Power’s language got creepier still. “Part of having a credible American leader again who is unimplicated with the war in Iraq who is very attractive to people around the world,” Power told Rose, “is to somehow use that early wind at his back to try to extract commitments to patrol the commons, to actually deal with these broken people and broken places."  By this she meant that an Obama presidency, unlike the wildly and dangerously unpopular Bush administration – primarily guilty of fanning “anti-Americanism” abroad in the view of Power and other members of the bipartisan U.S-imperial foreign policy establishment – would be able to rally other leading world capitalist states to take up the burden of intervening in such places Afghanistan, Iraq, Palestine, Iran, Pakistan, Serbia/Kosovo, East Timor, the Sudan, and (the list goes on).  


Harvard’s celebrated Dr. Power deleted the fact that Obama is in fact deeply “implicated” in the Iraq “war” (3). And it would be too much to expect her to note that western and primarily U.S. foreign policy – what is generally understood as “imperialism” across most of the morally and politically cognizant world – have played critical roles in the “breaking” of such places as Iraq, Afghanistan, Vietnam, East Timor, and (the list goes on). “As is standard operating procedure for Samantha Power,” the Left U.S. foreign policy critic David Peterson notes, “there isn’t the slightest hint that the ‘commons’ needs to be protected against the predatory military power(s) headquartered in places such as Washington, London, Brussels (i.e., NATO), and similar capitals.  Much less in New York, Cambridge, MA, and so on”(4). 


People with Marxist and other “fringe” radical backgrounds are left to cringe at Power’s use of the phrase “patrol the commons.” A good part of the capitalist-imperialist nightmare being acted out in such imperially “broken places” as Iraq began, Left analysts have long noted, with the breaking [-up], enclosure, and subsequent state-capitalist "patrolling" of the people’s pre-capitalist commons (common land, air, water, and hunting, growing, and recreational grounds) in 14th-16th century England (5).



*Special thanks to David Peterson for bringing to my attention the Samantha Power interview discussed in this essay.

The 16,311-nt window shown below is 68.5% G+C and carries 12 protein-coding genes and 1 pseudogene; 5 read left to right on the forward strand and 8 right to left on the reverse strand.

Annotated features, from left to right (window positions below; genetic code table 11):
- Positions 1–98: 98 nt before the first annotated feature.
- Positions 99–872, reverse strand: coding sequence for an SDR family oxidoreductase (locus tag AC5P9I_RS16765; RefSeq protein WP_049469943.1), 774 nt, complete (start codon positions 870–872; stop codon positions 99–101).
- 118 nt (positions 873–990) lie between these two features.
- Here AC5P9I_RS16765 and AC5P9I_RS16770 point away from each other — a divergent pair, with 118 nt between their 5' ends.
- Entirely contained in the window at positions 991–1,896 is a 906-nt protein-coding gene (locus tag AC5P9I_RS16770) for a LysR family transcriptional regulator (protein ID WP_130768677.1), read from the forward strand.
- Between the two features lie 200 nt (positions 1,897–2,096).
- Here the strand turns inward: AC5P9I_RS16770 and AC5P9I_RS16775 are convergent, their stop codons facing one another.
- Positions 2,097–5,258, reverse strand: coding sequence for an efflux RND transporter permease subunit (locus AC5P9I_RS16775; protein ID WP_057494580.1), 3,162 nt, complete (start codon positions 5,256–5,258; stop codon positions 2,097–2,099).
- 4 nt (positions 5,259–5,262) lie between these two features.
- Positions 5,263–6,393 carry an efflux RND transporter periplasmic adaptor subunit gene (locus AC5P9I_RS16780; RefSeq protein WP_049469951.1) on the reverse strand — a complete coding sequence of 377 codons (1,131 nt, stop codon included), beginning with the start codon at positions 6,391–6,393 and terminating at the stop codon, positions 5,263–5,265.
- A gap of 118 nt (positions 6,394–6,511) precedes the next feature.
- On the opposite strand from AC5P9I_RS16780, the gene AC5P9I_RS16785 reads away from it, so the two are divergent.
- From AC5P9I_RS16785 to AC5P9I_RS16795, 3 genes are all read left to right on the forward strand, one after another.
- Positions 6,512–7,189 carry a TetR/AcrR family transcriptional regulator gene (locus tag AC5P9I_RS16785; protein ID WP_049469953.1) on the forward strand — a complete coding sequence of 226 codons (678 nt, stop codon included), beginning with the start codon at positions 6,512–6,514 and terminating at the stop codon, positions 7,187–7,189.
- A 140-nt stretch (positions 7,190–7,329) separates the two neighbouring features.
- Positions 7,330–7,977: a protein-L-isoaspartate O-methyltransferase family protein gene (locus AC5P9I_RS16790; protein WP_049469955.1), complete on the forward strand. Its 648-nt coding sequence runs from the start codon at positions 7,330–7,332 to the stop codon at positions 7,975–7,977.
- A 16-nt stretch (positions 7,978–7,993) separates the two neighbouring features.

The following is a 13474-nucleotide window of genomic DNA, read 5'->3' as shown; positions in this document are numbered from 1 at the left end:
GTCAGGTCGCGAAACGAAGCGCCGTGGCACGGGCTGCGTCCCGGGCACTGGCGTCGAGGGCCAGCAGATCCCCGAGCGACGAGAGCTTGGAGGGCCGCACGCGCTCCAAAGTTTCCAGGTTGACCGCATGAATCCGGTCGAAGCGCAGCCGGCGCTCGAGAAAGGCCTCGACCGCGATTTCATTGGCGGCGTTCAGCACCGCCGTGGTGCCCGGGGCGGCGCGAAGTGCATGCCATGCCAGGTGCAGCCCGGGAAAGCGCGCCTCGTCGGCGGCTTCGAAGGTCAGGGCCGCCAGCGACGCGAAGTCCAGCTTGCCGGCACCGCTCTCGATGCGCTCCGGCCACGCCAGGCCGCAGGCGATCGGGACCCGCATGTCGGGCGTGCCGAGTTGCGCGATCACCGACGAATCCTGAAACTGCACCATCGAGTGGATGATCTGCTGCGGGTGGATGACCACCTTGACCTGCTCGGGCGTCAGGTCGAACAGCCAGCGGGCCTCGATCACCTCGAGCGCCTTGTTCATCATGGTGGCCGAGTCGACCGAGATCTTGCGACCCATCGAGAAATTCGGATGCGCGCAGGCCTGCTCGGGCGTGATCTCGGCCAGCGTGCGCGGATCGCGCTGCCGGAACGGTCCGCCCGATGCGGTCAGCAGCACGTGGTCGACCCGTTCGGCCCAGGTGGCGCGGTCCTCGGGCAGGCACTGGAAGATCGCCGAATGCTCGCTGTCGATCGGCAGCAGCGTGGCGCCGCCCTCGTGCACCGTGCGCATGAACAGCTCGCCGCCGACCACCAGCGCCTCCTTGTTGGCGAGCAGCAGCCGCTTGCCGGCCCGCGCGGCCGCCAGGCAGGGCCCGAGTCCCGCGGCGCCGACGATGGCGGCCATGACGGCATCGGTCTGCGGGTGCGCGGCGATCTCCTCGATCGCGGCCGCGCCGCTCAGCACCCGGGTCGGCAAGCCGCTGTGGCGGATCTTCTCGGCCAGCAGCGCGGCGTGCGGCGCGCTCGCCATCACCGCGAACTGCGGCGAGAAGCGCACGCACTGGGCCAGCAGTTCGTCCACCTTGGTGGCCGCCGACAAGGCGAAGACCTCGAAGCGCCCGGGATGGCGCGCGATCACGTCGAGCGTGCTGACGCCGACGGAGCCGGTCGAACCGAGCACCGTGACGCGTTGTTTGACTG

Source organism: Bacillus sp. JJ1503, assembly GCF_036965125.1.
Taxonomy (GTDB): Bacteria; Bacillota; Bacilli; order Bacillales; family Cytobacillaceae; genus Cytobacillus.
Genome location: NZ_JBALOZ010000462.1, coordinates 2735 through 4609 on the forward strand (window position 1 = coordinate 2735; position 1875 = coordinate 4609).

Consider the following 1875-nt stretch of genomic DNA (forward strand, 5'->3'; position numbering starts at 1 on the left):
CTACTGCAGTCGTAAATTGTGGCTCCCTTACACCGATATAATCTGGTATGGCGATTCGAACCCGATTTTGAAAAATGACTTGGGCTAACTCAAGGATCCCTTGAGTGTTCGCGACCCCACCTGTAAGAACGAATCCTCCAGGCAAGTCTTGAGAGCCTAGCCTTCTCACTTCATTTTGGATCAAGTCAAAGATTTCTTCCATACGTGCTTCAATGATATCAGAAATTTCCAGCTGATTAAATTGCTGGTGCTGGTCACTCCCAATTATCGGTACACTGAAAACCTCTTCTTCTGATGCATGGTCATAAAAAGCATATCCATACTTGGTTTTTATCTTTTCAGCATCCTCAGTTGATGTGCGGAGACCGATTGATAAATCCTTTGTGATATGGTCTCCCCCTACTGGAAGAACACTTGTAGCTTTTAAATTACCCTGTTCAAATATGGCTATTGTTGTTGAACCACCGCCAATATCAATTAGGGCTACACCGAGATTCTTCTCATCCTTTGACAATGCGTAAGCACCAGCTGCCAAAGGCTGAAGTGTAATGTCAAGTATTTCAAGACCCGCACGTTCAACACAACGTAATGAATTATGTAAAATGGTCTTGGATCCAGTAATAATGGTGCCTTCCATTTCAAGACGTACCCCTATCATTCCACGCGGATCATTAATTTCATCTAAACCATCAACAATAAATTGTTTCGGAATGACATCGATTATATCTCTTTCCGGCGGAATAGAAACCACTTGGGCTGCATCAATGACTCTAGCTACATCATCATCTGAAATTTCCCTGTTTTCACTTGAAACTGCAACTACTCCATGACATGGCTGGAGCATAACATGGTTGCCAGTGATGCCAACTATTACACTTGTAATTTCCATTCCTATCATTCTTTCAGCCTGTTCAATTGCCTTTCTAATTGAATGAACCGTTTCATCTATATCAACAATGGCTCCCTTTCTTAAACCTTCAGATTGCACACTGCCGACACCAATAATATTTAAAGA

Paul Street ([email protected]) is a veteran radical historian and independent author, activist, researcher, and journalist in Iowa City, IA.  He is the author of Empire and Inequality: America and the World Since 9/11 (Paradigm 2005); Segregated Schools: Educational Apartheid in the Post-Civil Rights Era (Routledge 2005): and Racial Oppression in the Global Metropolis (Rowman&Littlefied 2007).  Street is currently completing a book on U.S. political culture and the Barack Obama phenomenon.






1. The Charlie Rose Show, PBS, February 21, 2008. See www.charlierose.com/shows/2008/02/21/2/a-conversation-with-samantha-power.


2. Noam Chomsky, “‘Good News’: Iraq and Beyond,” ZNet (February 16, 2008), read at www.zcomm.org/znet/viewArticle/16522.


3. For some elementary facts, please see Paul Street, “The Audacity of Deception: Reflections on the Manufacture of Progressive Illusion,” ZNet (December 6, 2007) read at http://www.zcomm.org/znet/viewArticle/15765.


4.  David Peterson, e-mail commentary, circulated February 25, 2008. “By this stage in her career (though already evident before the publication her ‘A Problem from Hell’ in 2002),” Peterson adds, “it is clear that Samantha Power’s contribution to American Power is her systematic attempt to establish that the ‘commons,’ understood as any theater threatened or attacked by Washington and its allies, either needs to be ‘protected’ or simply deserves to be attacked, with Washington et al.’s moral and legal culpability restricted to the charge that it failed to threaten or to attack early enough or with sufficient violence to do the job as effectively as a protector of the commons should.”


5.  See David Harvey, The New Imperialism (Oxford, 2003), p. 145 and passim.